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7 Reasons People Don’t Change Their Jobs (And Why They Should)

Posted by Jack Terry on Jan 24, 2019 2:44:28 PM 1565355654590

People stay in jobs they don’t love for too long because of fear. Staying somewhere because you’re comfortable can be easy, but ultimately letting fear hold you back will hurt you and your career prospects.

Some of the reasons we stay in jobs we don’t like are complicated, and can make leaving difficult. But changing to a new job can be one of the best decisions you ever make, and could drastically improve your life.

Why People Don’t Leave Jobs They Hate:

1. You Don’t Know What You’re Passionate About

Some people find their way into jobs that they’re qualified for, or even good at, without ever really being excited about them. While it can be a smart move for your career to get a big name or impressive project on your CV, staying in a job you aren’t truly passionate about will lead to your career stagnating.

Taking time to discover what it is that you want to do is the first step to having a career that makes you excited to go to work.

2. You’re Afraid To Change Field/Industry

After working in particular field for a long time, it can be daunting to change to a new one. You may not have experience, you may not have much practical knowledge, and your network may not be helpful anymore.

But changing to a new industry gives you the opportunity to learn new skills, while still utilising everything you learned at your last job. You didn’t have any experience or knowledge before you started your career, and you still succeeded, overcoming challenges and learning how to do the job. You can do this for any industry, and all your experience will only help you in doing that.

3. You’re Overly Attached To The Job You Have

Loyalty is an admirable trait, but staying at a job because you feel obligated to won’t help your career or make you any happier. Some people get so invested in a job because they’re working towards a promotion or they’ve just spent so much time there that they struggle to imagine leaving, even if they know it would make them happier.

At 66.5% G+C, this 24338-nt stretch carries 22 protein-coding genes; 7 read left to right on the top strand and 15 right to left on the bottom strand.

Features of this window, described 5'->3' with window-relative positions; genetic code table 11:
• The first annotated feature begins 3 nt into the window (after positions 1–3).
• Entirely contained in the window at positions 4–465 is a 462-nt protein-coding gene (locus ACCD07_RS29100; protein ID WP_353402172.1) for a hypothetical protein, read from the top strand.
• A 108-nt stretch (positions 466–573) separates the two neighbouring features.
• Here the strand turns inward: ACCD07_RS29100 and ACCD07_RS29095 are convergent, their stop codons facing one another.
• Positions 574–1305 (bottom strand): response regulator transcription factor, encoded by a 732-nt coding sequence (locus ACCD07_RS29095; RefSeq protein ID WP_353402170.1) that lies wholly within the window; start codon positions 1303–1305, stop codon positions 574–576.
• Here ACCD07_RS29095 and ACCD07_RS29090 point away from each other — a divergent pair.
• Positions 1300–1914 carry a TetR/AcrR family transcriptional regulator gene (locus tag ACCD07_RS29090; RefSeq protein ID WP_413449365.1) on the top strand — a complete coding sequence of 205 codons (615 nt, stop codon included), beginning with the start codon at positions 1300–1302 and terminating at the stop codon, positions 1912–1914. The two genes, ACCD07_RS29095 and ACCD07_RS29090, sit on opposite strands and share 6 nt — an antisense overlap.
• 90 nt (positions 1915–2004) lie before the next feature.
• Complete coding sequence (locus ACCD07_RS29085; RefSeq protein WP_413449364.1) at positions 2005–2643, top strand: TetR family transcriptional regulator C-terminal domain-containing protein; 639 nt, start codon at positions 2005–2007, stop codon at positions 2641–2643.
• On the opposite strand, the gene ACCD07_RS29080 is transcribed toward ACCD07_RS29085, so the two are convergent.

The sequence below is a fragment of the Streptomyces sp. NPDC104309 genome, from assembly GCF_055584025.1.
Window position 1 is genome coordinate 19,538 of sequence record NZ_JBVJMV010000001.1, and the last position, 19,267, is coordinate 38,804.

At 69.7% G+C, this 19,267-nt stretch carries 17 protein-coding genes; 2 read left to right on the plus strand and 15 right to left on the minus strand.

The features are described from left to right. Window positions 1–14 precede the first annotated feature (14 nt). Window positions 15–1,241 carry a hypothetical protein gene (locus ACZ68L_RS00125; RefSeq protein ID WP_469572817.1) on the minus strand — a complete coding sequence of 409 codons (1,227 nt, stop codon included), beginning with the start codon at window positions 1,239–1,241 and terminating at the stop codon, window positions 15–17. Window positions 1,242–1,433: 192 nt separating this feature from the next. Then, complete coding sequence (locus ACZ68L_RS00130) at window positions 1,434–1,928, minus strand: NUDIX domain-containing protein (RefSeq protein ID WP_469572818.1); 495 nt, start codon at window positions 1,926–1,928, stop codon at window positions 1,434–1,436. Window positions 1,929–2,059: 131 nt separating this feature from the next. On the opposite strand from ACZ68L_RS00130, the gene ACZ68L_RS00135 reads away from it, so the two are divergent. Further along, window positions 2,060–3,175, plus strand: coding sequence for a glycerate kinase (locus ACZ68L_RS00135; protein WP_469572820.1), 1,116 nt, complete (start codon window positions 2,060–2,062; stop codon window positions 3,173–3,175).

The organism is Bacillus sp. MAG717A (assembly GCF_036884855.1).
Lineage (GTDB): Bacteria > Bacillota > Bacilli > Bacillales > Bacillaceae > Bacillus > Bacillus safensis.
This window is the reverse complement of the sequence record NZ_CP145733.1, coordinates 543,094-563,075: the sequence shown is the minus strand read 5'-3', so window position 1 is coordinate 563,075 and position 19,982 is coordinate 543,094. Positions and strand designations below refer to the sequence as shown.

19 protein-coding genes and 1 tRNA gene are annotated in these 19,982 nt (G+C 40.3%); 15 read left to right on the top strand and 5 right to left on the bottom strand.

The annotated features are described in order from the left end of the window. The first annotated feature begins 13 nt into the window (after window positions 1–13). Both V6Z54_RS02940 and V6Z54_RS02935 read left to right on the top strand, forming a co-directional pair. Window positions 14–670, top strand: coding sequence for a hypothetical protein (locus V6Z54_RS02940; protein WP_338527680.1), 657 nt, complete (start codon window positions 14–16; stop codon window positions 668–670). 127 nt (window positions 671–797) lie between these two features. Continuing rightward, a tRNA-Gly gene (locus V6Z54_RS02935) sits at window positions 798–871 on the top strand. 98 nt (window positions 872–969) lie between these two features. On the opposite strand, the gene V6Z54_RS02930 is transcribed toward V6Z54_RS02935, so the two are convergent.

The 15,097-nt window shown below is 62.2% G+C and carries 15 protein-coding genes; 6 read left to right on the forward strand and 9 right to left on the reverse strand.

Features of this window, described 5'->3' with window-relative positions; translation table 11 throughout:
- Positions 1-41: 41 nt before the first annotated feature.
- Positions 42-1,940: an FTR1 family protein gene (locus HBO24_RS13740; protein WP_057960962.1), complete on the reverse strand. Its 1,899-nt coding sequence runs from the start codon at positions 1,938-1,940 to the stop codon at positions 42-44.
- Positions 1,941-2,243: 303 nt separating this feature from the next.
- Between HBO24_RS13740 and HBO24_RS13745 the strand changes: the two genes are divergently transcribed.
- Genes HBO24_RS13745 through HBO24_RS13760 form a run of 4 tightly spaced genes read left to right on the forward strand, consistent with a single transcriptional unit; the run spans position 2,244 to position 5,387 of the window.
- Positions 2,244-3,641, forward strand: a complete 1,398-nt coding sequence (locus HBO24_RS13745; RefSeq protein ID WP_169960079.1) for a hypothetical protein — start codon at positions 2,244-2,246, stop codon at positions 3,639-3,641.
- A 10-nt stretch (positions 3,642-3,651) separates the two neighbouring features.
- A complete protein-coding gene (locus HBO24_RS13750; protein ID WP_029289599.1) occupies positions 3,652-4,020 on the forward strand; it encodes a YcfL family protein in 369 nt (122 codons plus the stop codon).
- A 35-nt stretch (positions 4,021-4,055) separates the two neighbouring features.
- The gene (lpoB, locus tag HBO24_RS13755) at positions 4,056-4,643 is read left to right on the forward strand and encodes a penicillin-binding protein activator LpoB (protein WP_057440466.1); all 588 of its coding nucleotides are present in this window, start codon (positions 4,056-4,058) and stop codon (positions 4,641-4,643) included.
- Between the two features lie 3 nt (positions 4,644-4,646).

It’s important to remember that you don’t owe your job anything, and that staying in a bad job will only make you miserable.

Here’s how you know it’s time to quit your job.

4. The New Job May Not Be Enough Money

For some people, money is the most important factor in taking a new job. If a great new position doesn’t give a raise in salary, or worse, offers less money, people may turn it down even if the new job is better.

But in the long-term, a job with better connections or opportunities for progression could be a short-cut to an even higher salary.

5. You’re Afraid Of Failure

Starting a new job is scary, and everyone is always afraid they won’t be any good at it. But we always underestimate what we’re capable of, and can surprise ourselves when put in a new environment. Starting a new job is a great opportunity to challenge yourself, grow, and learn what you’re truly capable of.

6. You’re Afraid Of Joining A New Team

One of the best parts of any job is being part of a team that supports you. This can be difficult to leave, both professionally and personally, as we often form close ties with people we work with over time. 

But starting a new job means you get to join an entirely new team, meet new people, and work together. You’ll be bringing skills this new team is lacking, and will help them do things they couldn’t have done before you joined.

7. You’re Afraid Of Relocating

Some job opportunities are perfect: they offer a great salary, have clear progression, are for a company you’ve always wanted to work for.

But they’re in a different country.

This is a large hurdle to clear, and for some the move just seems too much.

But moving to a new country can be a fantastic opportunity not only for professional growth, but personal growth as well. Experiencing a new culture can be enriching and rewarding, and the new job can open up doors thanks to its location.

If you use a recruitment company to find your new job, they may be able to help you with travel arrangements, visas, and accommodation. VHR takes care of all our candidates’ travel, and has an onboarding procedure where we act as a waypoint for candidates and their employers.

Learn how to make your cover letter stand out, how to make yourself more employable, or read about things that can make you more employable that aren’t your CV.

Topics: Jobs & Candidate Help